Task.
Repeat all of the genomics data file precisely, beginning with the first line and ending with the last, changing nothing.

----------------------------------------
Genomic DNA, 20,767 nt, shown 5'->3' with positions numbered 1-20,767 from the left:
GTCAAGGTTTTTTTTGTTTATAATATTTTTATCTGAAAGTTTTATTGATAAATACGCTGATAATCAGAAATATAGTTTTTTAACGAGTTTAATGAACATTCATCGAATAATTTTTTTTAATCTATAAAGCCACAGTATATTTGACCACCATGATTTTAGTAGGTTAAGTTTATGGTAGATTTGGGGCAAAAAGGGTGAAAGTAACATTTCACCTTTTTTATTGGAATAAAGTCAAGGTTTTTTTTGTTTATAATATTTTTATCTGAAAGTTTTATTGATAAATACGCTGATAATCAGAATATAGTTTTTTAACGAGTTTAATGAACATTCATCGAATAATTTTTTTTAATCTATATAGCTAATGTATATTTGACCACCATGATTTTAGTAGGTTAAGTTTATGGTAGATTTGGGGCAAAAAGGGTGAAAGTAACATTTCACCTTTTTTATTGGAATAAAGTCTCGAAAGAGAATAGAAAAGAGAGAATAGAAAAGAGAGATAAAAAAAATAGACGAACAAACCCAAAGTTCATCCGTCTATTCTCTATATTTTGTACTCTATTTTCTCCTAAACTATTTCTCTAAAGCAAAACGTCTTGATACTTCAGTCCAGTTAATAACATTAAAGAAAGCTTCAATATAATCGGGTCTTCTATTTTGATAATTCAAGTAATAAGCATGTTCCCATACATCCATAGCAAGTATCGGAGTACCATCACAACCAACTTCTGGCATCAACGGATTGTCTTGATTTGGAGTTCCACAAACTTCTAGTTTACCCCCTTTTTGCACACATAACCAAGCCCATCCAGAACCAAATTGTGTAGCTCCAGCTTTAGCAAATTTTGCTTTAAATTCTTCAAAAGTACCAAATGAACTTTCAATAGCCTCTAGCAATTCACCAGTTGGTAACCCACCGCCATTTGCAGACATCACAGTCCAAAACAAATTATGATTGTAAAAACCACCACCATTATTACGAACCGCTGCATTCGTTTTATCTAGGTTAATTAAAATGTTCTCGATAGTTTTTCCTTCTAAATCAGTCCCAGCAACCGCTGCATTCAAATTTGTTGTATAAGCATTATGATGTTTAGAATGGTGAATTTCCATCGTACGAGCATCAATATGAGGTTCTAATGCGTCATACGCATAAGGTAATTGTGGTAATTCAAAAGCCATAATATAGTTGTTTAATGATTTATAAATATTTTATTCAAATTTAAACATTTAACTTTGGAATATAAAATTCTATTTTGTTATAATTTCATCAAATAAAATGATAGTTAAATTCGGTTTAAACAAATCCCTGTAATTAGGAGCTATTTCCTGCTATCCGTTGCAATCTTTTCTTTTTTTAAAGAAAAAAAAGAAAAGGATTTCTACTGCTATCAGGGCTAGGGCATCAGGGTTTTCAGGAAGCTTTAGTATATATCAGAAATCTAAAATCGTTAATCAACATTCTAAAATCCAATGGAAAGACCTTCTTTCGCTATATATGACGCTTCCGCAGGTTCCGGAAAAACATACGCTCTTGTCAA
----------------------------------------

Genomic DNA, 20,767 nt, shown 5'->3' with positions numbered 1-20,767 from the left:
GTCAAGGTTTTTTTTGTTTATAATATTTTTATCTGAAAGTTTTATTGATAAATACGCTGATAATCAGAAATATAGTTTTTTAACGAGTTTAATGAACATTCATCGAATAATTTTTTTTAATCTATAAAGCCACAGTATATTTGACCACCATGATTTTAGTAGGTTAAGTTTATGGTAGATTTGGGGCAAAAAGGGTGAAAGTAACATTTCACCTTTTTTATTGGAATAAAGTCAAGGTTTTTTTTGTTTATAATATTTTTATCTGAAAGTTTTATTGATAAATACGCTGATAATCAGAATATAGTTTTTTAACGAGTTTAATGAACATTCATCGAATAATTTTTTTTAATCTATATAGCTAATGTATATTTGACCACCATGATTTTAGTAGGTTAAGTTTATGGTAGATTTGGGGCAAAAAGGGTGAAAGTAACATTTCACCTTTTTTATTGGAATAAAGTCTCGAAAGAGAATAGAAAAGAGAGAATAGAAAAGAGAGATAAAAAAAATAGACGAACAAACCCAAAGTTCATCCGTCTATTCTCTATATTTTGTACTCTATTTTCTCCTAAACTATTTCTCTAAAGCAAAACGTCTTGATACTTCAGTCCAGTTAATAACATTAAAGAAAGCTTCAATATAATCGGGTCTTCTATTTTGATAATTCAAGTAATAAGCATGTTCCCATACATCCATAGCAAGTATCGGAGTACCATCACAACCAACTTCTGGCATCAACGGATTGTCTTGATTTGGAGTTCCACAAACTTCTAGTTTACCCCCTTTTTGCACACATAACCAAGCCCATCCAGAACCAAATTGTGTAGCTCCAGCTTTAGCAAATTTTGCTTTAAATTCTTCAAAAGTACCAAATGAACTTTCAATAGCCTCTAGCAATTCACCAGTTGGTAACCCACCGCCATTTGCAGACATCACAGTCCAAAACAAATTATGATTGTAAAAACCACCACCATTATTACGAACCGCTGCATTCGTTTTATCTAGGTTAATTAAAATGTTCTCGATAGTTTTTCCTTCTAAATCAGTCCCAGCAACCGCTGCATTCAAATTTGTTGTATAAGCATTATGATGTTTAGAATGGTGAATTTCCATCGTACGAGCATCAATATGAGGTTCTAATGCGTCATACGCATAAGGTAATTGTGGTAATTCAAAAGCCATAATATAGTTGTTTAATGATTTATAAATATTTTATTCAAATTTAAACATTTAACTTTGGAATATAAAATTCTATTTTGTTATAATTTCATCAAATAAAATGATAGTTAAATTCGGTTTAAACAAATCCCTGTAATTAGGAGCTATTTCCTGCTATCCGTTGCAATCTTTTCTTTTTTTAAAGAAAAAAAAGAAAAGGATTTCTACTGCTATCAGGGCTAGGGCATCAGGGTTTTCAGGAAGCTTTAGTATATATCAGAAATCTAAAATCGTTAATCAACATTCTAAAATCCAATGGAAAGACCTTCTTTCGCTATATATGACGCTTCCGCAGGTTCCGGAAAAACATACGCTCTTGTCAA